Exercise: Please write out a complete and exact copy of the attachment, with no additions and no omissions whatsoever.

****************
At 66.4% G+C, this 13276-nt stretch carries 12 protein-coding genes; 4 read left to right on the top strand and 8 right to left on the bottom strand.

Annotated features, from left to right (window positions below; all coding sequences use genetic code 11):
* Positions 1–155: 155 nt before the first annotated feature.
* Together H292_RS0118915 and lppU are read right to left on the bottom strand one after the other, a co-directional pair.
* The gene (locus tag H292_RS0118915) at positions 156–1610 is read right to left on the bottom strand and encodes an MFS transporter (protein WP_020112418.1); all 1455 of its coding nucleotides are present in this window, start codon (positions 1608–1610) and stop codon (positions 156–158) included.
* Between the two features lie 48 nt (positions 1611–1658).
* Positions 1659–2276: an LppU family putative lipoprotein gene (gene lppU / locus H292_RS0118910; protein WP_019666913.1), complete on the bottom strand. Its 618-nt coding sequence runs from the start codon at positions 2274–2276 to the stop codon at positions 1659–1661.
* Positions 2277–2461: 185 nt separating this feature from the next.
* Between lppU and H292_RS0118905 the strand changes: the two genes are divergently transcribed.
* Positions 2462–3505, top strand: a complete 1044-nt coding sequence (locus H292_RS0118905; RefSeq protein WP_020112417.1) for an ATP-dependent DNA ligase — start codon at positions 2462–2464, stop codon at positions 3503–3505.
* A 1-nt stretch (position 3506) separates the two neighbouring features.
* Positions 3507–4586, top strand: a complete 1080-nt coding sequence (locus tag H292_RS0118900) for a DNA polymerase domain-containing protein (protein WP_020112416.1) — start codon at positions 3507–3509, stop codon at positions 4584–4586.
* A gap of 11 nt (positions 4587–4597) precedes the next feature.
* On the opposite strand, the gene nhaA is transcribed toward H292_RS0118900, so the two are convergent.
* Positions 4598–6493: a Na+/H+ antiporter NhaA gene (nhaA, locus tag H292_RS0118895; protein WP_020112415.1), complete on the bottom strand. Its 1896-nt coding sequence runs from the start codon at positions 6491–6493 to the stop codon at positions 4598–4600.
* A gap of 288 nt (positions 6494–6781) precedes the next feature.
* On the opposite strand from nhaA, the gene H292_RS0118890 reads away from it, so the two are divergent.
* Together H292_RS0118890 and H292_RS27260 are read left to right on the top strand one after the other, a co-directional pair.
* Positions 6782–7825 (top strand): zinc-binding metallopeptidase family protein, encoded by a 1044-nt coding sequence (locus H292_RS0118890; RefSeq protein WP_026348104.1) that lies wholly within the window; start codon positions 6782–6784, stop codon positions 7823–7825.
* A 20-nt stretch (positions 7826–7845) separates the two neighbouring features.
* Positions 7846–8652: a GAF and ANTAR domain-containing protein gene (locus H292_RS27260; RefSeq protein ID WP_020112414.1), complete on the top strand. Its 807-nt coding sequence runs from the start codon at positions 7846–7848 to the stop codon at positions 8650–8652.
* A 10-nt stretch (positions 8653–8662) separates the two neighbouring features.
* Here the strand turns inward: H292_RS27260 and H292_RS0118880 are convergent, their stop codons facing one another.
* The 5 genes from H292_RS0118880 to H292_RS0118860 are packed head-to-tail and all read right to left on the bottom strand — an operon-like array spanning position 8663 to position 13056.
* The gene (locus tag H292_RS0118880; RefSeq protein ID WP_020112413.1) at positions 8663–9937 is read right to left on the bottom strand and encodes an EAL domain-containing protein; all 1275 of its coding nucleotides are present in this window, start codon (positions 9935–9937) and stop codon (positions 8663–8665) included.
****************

At 66.4% G+C, this 13276-nt stretch carries 12 protein-coding genes; 4 read left to right on the top strand and 8 right to left on the bottom strand.

Annotated features, from left to right (window positions below; all coding sequences use genetic code 11):
* Positions 1–155: 155 nt before the first annotated feature.
* Together H292_RS0118915 and lppU are read right to left on the bottom strand one after the other, a co-directional pair.
* The gene (locus tag H292_RS0118915) at positions 156–1610 is read right to left on the bottom strand and encodes an MFS transporter (protein WP_020112418.1); all 1455 of its coding nucleotides are present in this window, start codon (positions 1608–1610) and stop codon (positions 156–158) included.
* Between the two features lie 48 nt (positions 1611–1658).
* Positions 1659–2276: an LppU family putative lipoprotein gene (gene lppU / locus H292_RS0118910; protein WP_019666913.1), complete on the bottom strand. Its 618-nt coding sequence runs from the start codon at positions 2274–2276 to the stop codon at positions 1659–1661.
* Positions 2277–2461: 185 nt separating this feature from the next.
* Between lppU and H292_RS0118905 the strand changes: the two genes are divergently transcribed.
* Positions 2462–3505, top strand: a complete 1044-nt coding sequence (locus H292_RS0118905; RefSeq protein WP_020112417.1) for an ATP-dependent DNA ligase — start codon at positions 2462–2464, stop codon at positions 3503–3505.
* A 1-nt stretch (position 3506) separates the two neighbouring features.
* Positions 3507–4586, top strand: a complete 1080-nt coding sequence (locus tag H292_RS0118900) for a DNA polymerase domain-containing protein (protein WP_020112416.1) — start codon at positions 3507–3509, stop codon at positions 4584–4586.
* A gap of 11 nt (positions 4587–4597) precedes the next feature.
* On the opposite strand, the gene nhaA is transcribed toward H292_RS0118900, so the two are convergent.
* Positions 4598–6493: a Na+/H+ antiporter NhaA gene (nhaA, locus tag H292_RS0118895; protein WP_020112415.1), complete on the bottom strand. Its 1896-nt coding sequence runs from the start codon at positions 6491–6493 to the stop codon at positions 4598–4600.
* A gap of 288 nt (positions 6494–6781) precedes the next feature.
* On the opposite strand from nhaA, the gene H292_RS0118890 reads away from it, so the two are divergent.
* Together H292_RS0118890 and H292_RS27260 are read left to right on the top strand one after the other, a co-directional pair.
* Positions 6782–7825 (top strand): zinc-binding metallopeptidase family protein, encoded by a 1044-nt coding sequence (locus H292_RS0118890; RefSeq protein WP_026348104.1) that lies wholly within the window; start codon positions 6782–6784, stop codon positions 7823–7825.
* A 20-nt stretch (positions 7826–7845) separates the two neighbouring features.
* Positions 7846–8652: a GAF and ANTAR domain-containing protein gene (locus H292_RS27260; RefSeq protein ID WP_020112414.1), complete on the top strand. Its 807-nt coding sequence runs from the start codon at positions 7846–7848 to the stop codon at positions 8650–8652.
* A 10-nt stretch (positions 8653–8662) separates the two neighbouring features.
* Here the strand turns inward: H292_RS27260 and H292_RS0118880 are convergent, their stop codons facing one another.
* The 5 genes from H292_RS0118880 to H292_RS0118860 are packed head-to-tail and all read right to left on the bottom strand — an operon-like array spanning position 8663 to position 13056.
* The gene (locus tag H292_RS0118880; RefSeq protein ID WP_020112413.1) at positions 8663–9937 is read right to left on the bottom strand and encodes an EAL domain-containing protein; all 1275 of its coding nucleotides are present in this window, start codon (positions 9935–9937) and stop codon (positions 8663–8665) included.